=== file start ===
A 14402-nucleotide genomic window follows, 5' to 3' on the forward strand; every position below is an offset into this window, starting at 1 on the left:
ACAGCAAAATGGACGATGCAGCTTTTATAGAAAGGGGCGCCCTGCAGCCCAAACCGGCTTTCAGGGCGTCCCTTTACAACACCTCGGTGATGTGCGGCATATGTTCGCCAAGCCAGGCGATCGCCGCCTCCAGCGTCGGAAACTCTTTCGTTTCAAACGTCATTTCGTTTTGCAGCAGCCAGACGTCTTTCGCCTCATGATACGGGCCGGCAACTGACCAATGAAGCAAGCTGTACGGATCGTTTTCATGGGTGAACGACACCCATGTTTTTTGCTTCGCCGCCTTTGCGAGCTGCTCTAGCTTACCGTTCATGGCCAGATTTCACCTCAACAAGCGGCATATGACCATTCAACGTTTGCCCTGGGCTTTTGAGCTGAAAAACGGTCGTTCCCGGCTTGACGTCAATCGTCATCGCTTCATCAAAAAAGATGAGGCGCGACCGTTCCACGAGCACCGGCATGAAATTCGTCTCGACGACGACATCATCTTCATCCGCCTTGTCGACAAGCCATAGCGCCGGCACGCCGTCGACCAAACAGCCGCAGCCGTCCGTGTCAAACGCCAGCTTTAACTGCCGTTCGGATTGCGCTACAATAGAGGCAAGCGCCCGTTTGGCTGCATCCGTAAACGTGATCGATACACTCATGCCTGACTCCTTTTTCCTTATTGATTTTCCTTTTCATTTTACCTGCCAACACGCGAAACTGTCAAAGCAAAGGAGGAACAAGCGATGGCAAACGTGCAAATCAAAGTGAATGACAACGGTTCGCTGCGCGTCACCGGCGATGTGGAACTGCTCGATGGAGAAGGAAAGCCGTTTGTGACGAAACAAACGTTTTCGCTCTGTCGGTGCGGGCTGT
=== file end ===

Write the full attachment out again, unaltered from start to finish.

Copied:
A 14402-nucleotide genomic window follows, 5' to 3' on the forward strand; every position below is an offset into this window, starting at 1 on the left:
ACAGCAAAATGGACGATGCAGCTTTTATAGAAAGGGGCGCCCTGCAGCCCAAACCGGCTTTCAGGGCGTCCCTTTACAACACCTCGGTGATGTGCGGCATATGTTCGCCAAGCCAGGCGATCGCCGCCTCCAGCGTCGGAAACTCTTTCGTTTCAAACGTCATTTCGTTTTGCAGCAGCCAGACGTCTTTCGCCTCATGATACGGGCCGGCAACTGACCAATGAAGCAAGCTGTACGGATCGTTTTCATGGGTGAACGACACCCATGTTTTTTGCTTCGCCGCCTTTGCGAGCTGCTCTAGCTTACCGTTCATGGCCAGATTTCACCTCAACAAGCGGCATATGACCATTCAACGTTTGCCCTGGGCTTTTGAGCTGAAAAACGGTCGTTCCCGGCTTGACGTCAATCGTCATCGCTTCATCAAAAAAGATGAGGCGCGACCGTTCCACGAGCACCGGCATGAAATTCGTCTCGACGACGACATCATCTTCATCCGCCTTGTCGACAAGCCATAGCGCCGGCACGCCGTCGACCAAACAGCCGCAGCCGTCCGTGTCAAACGCCAGCTTTAACTGCCGTTCGGATTGCGCTACAATAGAGGCAAGCGCCCGTTTGGCTGCATCCGTAAACGTGATCGATACACTCATGCCTGACTCCTTTTTCCTTATTGATTTTCCTTTTCATTTTACCTGCCAACACGCGAAACTGTCAAAGCAAAGGAGGAACAAGCGATGGCAAACGTGCAAATCAAAGTGAATGACAACGGTTCGCTGCGCGTCACCGGCGATGTGGAACTGCTCGATGGAGAAGGAAAGCCGTTTGTGACGAAACAAACGTTTTCGCTCTGTCGGTGCGGGCTGT